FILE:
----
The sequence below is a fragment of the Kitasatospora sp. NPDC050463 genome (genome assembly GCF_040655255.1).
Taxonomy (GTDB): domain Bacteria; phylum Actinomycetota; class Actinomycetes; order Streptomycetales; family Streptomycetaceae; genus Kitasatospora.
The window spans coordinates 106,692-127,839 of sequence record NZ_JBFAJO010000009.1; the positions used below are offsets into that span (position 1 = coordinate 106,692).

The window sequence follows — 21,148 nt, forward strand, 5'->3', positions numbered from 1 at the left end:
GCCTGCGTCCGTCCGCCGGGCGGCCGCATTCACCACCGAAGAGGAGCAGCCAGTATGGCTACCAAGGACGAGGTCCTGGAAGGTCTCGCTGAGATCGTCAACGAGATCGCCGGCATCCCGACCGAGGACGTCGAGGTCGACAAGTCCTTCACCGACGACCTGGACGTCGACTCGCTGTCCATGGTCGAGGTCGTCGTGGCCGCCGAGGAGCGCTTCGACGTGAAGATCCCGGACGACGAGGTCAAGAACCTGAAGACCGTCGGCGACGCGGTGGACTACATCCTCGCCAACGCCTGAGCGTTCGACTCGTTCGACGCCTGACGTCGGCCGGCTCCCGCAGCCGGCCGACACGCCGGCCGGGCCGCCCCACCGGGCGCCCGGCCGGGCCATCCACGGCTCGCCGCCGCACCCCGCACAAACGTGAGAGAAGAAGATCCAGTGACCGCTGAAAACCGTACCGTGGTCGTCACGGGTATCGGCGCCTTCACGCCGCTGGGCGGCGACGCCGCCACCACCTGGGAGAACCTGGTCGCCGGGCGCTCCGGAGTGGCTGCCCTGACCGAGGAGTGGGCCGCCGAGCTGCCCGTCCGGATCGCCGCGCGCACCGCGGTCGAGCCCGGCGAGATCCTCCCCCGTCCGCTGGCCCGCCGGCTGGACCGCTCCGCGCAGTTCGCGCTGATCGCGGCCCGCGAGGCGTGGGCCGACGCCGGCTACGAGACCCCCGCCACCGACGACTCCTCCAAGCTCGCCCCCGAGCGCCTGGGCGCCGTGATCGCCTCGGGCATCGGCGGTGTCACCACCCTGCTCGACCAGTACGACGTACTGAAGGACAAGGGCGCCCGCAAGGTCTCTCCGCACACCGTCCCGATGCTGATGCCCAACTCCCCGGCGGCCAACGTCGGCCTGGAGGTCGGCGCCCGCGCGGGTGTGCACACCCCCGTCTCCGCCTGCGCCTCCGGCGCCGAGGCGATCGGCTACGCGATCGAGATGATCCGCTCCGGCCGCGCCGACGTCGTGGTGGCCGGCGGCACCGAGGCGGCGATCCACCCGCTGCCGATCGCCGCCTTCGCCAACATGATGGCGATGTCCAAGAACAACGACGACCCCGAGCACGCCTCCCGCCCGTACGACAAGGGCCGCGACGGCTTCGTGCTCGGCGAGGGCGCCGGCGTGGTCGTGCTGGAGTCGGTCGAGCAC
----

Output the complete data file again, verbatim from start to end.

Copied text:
The sequence below is a fragment of the Kitasatospora sp. NPDC050463 genome (genome assembly GCF_040655255.1).
Taxonomy (GTDB): domain Bacteria; phylum Actinomycetota; class Actinomycetes; order Streptomycetales; family Streptomycetaceae; genus Kitasatospora.
The window spans coordinates 106,692-127,839 of sequence record NZ_JBFAJO010000009.1; the positions used below are offsets into that span (position 1 = coordinate 106,692).

The window sequence follows — 21,148 nt, forward strand, 5'->3', positions numbered from 1 at the left end:
GCCTGCGTCCGTCCGCCGGGCGGCCGCATTCACCACCGAAGAGGAGCAGCCAGTATGGCTACCAAGGACGAGGTCCTGGAAGGTCTCGCTGAGATCGTCAACGAGATCGCCGGCATCCCGACCGAGGACGTCGAGGTCGACAAGTCCTTCACCGACGACCTGGACGTCGACTCGCTGTCCATGGTCGAGGTCGTCGTGGCCGCCGAGGAGCGCTTCGACGTGAAGATCCCGGACGACGAGGTCAAGAACCTGAAGACCGTCGGCGACGCGGTGGACTACATCCTCGCCAACGCCTGAGCGTTCGACTCGTTCGACGCCTGACGTCGGCCGGCTCCCGCAGCCGGCCGACACGCCGGCCGGGCCGCCCCACCGGGCGCCCGGCCGGGCCATCCACGGCTCGCCGCCGCACCCCGCACAAACGTGAGAGAAGAAGATCCAGTGACCGCTGAAAACCGTACCGTGGTCGTCACGGGTATCGGCGCCTTCACGCCGCTGGGCGGCGACGCCGCCACCACCTGGGAGAACCTGGTCGCCGGGCGCTCCGGAGTGGCTGCCCTGACCGAGGAGTGGGCCGCCGAGCTGCCCGTCCGGATCGCCGCGCGCACCGCGGTCGAGCCCGGCGAGATCCTCCCCCGTCCGCTGGCCCGCCGGCTGGACCGCTCCGCGCAGTTCGCGCTGATCGCGGCCCGCGAGGCGTGGGCCGACGCCGGCTACGAGACCCCCGCCACCGACGACTCCTCCAAGCTCGCCCCCGAGCGCCTGGGCGCCGTGATCGCCTCGGGCATCGGCGGTGTCACCACCCTGCTCGACCAGTACGACGTACTGAAGGACAAGGGCGCCCGCAAGGTCTCTCCGCACACCGTCCCGATGCTGATGCCCAACTCCCCGGCGGCCAACGTCGGCCTGGAGGTCGGCGCCCGCGCGGGTGTGCACACCCCCGTCTCCGCCTGCGCCTCCGGCGCCGAGGCGATCGGCTACGCGATCGAGATGATCCGCTCCGGCCGCGCCGACGTCGTGGTGGCCGGCGGCACCGAGGCGGCGATCCACCCGCTGCCGATCGCCGCCTTCGCCAACATGATGGCGATGTCCAAGAACAACGACGACCCCGAGCACGCCTCCCGCCCGTACGACAAGGGCCGCGACGGCTTCGTGCTCGGCGAGGGCGCCGGCGTGGTCGTGCTGGAGTCGGTCGAGCAC